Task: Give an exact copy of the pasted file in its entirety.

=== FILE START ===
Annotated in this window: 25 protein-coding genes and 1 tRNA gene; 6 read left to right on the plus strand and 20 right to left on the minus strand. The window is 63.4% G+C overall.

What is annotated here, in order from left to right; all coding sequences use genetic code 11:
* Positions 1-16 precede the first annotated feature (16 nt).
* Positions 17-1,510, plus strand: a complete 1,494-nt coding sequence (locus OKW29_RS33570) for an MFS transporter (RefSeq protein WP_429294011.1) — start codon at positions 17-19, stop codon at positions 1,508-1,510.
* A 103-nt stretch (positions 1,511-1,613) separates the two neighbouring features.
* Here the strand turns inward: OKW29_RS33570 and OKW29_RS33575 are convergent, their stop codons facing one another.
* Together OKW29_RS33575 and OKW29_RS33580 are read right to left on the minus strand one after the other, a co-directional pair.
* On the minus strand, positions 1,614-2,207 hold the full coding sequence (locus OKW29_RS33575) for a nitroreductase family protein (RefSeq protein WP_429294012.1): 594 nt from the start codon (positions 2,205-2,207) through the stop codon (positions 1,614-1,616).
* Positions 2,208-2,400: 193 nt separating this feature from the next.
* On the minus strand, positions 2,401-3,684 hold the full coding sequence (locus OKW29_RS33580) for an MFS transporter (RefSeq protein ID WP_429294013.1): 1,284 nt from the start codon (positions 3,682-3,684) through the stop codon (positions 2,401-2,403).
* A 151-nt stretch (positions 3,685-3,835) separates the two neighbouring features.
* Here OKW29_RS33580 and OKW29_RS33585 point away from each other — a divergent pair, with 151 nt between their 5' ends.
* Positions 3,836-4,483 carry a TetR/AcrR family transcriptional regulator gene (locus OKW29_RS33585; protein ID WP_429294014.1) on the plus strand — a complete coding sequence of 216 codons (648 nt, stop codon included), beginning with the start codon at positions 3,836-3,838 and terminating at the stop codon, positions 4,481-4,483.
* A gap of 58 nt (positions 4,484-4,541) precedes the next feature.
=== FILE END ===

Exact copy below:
Annotated in this window: 25 protein-coding genes and 1 tRNA gene; 6 read left to right on the plus strand and 20 right to left on the minus strand. The window is 63.4% G+C overall.

What is annotated here, in order from left to right; all coding sequences use genetic code 11:
* Positions 1-16 precede the first annotated feature (16 nt).
* Positions 17-1,510, plus strand: a complete 1,494-nt coding sequence (locus OKW29_RS33570) for an MFS transporter (RefSeq protein WP_429294011.1) — start codon at positions 17-19, stop codon at positions 1,508-1,510.
* A 103-nt stretch (positions 1,511-1,613) separates the two neighbouring features.
* Here the strand turns inward: OKW29_RS33570 and OKW29_RS33575 are convergent, their stop codons facing one another.
* Together OKW29_RS33575 and OKW29_RS33580 are read right to left on the minus strand one after the other, a co-directional pair.
* On the minus strand, positions 1,614-2,207 hold the full coding sequence (locus OKW29_RS33575) for a nitroreductase family protein (RefSeq protein WP_429294012.1): 594 nt from the start codon (positions 2,205-2,207) through the stop codon (positions 1,614-1,616).
* Positions 2,208-2,400: 193 nt separating this feature from the next.
* On the minus strand, positions 2,401-3,684 hold the full coding sequence (locus OKW29_RS33580) for an MFS transporter (RefSeq protein ID WP_429294013.1): 1,284 nt from the start codon (positions 3,682-3,684) through the stop codon (positions 2,401-2,403).
* A 151-nt stretch (positions 3,685-3,835) separates the two neighbouring features.
* Here OKW29_RS33580 and OKW29_RS33585 point away from each other — a divergent pair, with 151 nt between their 5' ends.
* Positions 3,836-4,483 carry a TetR/AcrR family transcriptional regulator gene (locus OKW29_RS33585; protein ID WP_429294014.1) on the plus strand — a complete coding sequence of 216 codons (648 nt, stop codon included), beginning with the start codon at positions 3,836-3,838 and terminating at the stop codon, positions 4,481-4,483.
* A gap of 58 nt (positions 4,484-4,541) precedes the next feature.